British National Hong Kong based Investor looking to retire in France

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hufhouseinvestor
Posts: 2
Joined: Thu Feb 23, 2017 7:27 pm

British National Hong Kong based Investor looking to retire in France

Post by hufhouseinvestor » Fri Feb 24, 2017 10:09 am

I am a 50 year old British national with a 45 year old wife and a ten year old son. We live in Hong Kong and own 2 properties: one in HK, bought last year on a 15 year mortgage (which is rented out) and one in UK (also rented out) which will be paid off in 5 years. Both properties are intended to provide an income in retirement. We cannot afford to buy the kind of property we would like to live in here in Hong Kong, so we rent our property.

Our objective is to buy a property outright (i.e. no mortgage) in France in 10 years time (my wife is a French national). The aim is to build a portfolio that will return at least 6% compound interest.

We intend to start our plan with a lump sum by withdrawing our funds from a Standard Life portfolio set up by our independent financial advisor (if only I knew then what I know now!!!), which is worth about 60,000 Euros.

We will also make regular monthly contributions

As we will be buying our property in France, we will therefore be converting our $HKD into Euros every time we buy.

I have decided on the following ETFs:

35% Ishares Euro Govt Bond (IBGS) (Amsterdam Euronext) Expense ratio 0.20%
35% iShares Core MSCI World UCITS ETF USD Acc
20% iShares MSCI Europe UCITS ETF (IMEU):
10% iShares Core MSCI Emerging Mkts (EMIM) (Amsterdam Euronext) Expense ratio 0.25%


My questions are:
  • 1 Does anyone have any comments / advice concerning the above selection?

    2 Does anyone have any advice regarding the absence of small caps from my proposed portfolio?

    3 Does anyone have any input regarding the fact that we live / earn our money in Hong Kong (for the next 10 years) but intend to use the proceeds of our plan to buy a house / pay future bills in France when we retire?

    4 Finally, although the idea of timing the market is the antithesis of Boglehead philosophy, does anyone have any advice about withdrawing my lump sum from Standard Life and investing it in the above portfolio. I have been scarred by my first foray into investing in 1999 when I bought a UK FTSE tracker at the height of the market and waited 10 years for it to return a profit… I am tempted to withdraw now and wait for the market to crash….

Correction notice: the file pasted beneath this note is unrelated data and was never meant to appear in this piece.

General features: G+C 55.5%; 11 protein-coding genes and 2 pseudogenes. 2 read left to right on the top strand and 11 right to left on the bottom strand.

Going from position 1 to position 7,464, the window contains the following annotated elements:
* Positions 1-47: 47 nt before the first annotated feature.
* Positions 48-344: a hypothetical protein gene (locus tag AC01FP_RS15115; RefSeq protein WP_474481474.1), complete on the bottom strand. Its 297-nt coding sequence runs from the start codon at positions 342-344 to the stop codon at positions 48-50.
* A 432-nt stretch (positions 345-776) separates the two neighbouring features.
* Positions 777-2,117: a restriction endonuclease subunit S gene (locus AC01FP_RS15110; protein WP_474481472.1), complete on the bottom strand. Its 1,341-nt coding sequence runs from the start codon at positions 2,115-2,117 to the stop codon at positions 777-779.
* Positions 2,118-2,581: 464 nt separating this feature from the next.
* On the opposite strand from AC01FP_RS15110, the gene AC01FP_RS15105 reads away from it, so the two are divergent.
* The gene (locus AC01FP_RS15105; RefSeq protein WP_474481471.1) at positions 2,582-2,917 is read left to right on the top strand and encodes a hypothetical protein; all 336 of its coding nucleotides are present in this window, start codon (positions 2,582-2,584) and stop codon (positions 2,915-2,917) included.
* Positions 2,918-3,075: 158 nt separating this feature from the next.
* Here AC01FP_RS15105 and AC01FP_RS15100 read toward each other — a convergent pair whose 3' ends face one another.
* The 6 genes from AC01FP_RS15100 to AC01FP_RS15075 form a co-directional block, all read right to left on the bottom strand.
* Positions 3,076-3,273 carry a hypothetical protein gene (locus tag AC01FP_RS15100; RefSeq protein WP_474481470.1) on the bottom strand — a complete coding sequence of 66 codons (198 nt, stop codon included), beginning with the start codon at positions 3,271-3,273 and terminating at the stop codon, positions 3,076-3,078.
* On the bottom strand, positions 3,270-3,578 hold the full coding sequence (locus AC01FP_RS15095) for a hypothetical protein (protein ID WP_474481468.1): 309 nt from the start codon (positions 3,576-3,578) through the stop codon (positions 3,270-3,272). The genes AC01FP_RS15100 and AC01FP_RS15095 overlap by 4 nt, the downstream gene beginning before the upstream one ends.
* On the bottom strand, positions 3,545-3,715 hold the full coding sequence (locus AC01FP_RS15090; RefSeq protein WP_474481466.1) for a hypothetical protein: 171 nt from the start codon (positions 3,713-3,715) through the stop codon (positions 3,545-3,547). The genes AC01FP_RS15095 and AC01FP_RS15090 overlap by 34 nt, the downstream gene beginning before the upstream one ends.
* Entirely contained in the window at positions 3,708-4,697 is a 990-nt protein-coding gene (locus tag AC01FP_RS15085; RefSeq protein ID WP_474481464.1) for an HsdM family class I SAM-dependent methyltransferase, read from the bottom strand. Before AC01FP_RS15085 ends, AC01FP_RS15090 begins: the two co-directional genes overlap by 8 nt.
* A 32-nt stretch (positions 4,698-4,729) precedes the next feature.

I look forward to and would appreciate any feedback…

Thanks!

gkaplan
Posts: 7034
Joined: Sat Mar 03, 2007 8:34 pm
Location: Portland, Oregon

Re: British National Hong Kong based Investor looking to retire in France

Post by gkaplan » Fri Feb 24, 2017 9:35 pm

I can't help you, but I'm giving this a bump for those to see who can help.
Gordon

finite_difference
Posts: 1089
Joined: Thu Jul 09, 2015 7:00 pm

Re: British National Hong Kong based Investor looking to retire in France

Post by finite_difference » Sat Feb 25, 2017 2:50 pm

I think it's always good to have a plan, even though plans can always change of course.

I don't think you are providing enough information to get help on your overall goal of retiring to France in a paid for house.

-How much net income will your two rental properties generate?
-How much is the house in France?
-What will your net expenses be when you retire?
-What will your net income be?
-How difficult will it be for you to be a landlord in two different countries? Is it better to sell the properties and invest the money?

As long as your net income exceeds your net expenses, then you are good :) Typically on here the attitude is conservative so a portfolio can be withdrawn at around 3% safely. So $100k would provide $3k annually in income.

I would say though that as long as you are diversified and investing in the 3-fund portfolio with an AA that is comfortable, then just lump sum it or DCA it over a few months if that makes you feel better.
The most precious gift we can offer anyone is our attention. - Thich Nhat Hanh

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